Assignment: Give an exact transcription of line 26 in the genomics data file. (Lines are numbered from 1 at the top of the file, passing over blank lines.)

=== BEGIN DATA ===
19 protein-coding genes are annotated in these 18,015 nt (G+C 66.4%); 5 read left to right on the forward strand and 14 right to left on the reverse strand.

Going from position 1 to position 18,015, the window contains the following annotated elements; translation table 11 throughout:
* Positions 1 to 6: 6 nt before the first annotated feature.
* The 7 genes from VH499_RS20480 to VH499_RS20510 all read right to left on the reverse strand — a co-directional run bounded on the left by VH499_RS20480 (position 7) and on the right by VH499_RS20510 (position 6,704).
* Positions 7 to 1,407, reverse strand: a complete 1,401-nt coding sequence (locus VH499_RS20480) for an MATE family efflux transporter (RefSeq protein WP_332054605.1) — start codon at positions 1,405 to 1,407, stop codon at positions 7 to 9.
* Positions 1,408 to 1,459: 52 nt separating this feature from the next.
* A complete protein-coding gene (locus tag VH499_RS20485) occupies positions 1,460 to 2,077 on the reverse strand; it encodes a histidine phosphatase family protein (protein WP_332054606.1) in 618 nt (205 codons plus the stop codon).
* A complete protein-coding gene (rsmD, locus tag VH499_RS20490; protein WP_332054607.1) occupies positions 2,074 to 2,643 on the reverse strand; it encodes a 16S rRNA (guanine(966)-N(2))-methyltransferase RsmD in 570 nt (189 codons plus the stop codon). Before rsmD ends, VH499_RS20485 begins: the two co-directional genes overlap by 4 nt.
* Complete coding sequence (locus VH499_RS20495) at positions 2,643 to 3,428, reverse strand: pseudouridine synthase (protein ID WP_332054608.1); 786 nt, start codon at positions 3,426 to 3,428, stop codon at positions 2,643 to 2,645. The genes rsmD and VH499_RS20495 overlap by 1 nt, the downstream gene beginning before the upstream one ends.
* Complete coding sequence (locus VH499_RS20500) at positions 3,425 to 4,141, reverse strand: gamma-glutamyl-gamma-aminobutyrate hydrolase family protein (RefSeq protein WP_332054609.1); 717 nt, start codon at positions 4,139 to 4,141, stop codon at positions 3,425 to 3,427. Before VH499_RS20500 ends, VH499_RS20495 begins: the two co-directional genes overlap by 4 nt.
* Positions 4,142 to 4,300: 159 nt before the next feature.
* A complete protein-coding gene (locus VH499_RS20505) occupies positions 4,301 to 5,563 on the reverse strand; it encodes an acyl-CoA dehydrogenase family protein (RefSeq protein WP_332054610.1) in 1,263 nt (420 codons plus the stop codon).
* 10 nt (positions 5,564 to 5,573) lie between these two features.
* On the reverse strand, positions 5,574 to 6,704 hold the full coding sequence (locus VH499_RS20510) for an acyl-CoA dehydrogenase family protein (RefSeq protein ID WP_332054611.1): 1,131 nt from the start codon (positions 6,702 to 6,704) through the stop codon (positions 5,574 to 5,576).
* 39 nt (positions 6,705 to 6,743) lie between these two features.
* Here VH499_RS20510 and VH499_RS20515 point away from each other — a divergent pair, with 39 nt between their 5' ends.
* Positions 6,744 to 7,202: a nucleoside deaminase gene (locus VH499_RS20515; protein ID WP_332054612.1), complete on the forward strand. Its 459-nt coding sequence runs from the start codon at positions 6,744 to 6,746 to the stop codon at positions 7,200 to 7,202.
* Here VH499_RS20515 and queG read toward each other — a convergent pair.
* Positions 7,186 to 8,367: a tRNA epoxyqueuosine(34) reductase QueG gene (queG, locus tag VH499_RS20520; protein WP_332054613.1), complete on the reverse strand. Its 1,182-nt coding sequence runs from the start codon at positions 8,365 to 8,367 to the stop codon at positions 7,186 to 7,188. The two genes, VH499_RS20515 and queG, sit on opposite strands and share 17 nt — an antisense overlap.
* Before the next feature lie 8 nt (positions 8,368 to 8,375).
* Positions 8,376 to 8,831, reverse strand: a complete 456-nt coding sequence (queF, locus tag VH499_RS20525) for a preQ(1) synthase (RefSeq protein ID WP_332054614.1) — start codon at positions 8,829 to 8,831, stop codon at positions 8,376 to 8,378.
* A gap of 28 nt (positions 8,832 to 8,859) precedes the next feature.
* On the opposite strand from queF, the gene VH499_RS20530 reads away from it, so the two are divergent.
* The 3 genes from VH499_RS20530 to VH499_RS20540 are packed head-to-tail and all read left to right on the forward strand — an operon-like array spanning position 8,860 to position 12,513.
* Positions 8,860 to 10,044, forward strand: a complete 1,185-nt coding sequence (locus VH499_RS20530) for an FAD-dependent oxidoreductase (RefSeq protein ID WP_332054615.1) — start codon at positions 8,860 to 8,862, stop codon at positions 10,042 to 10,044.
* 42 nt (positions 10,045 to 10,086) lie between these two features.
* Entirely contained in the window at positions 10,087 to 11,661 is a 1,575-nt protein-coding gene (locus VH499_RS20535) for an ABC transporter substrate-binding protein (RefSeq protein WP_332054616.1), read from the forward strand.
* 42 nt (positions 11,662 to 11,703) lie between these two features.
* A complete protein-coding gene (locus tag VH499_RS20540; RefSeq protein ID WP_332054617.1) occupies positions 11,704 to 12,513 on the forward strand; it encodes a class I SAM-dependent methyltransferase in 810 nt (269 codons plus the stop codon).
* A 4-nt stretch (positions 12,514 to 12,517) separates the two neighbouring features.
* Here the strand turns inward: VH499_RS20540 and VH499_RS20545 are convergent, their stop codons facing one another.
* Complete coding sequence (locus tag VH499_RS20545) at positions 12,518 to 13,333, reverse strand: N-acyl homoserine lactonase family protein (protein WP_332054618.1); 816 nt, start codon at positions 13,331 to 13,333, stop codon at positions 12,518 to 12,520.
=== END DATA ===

* 42 nt (positions 10,045 to 10,086) lie between these two features.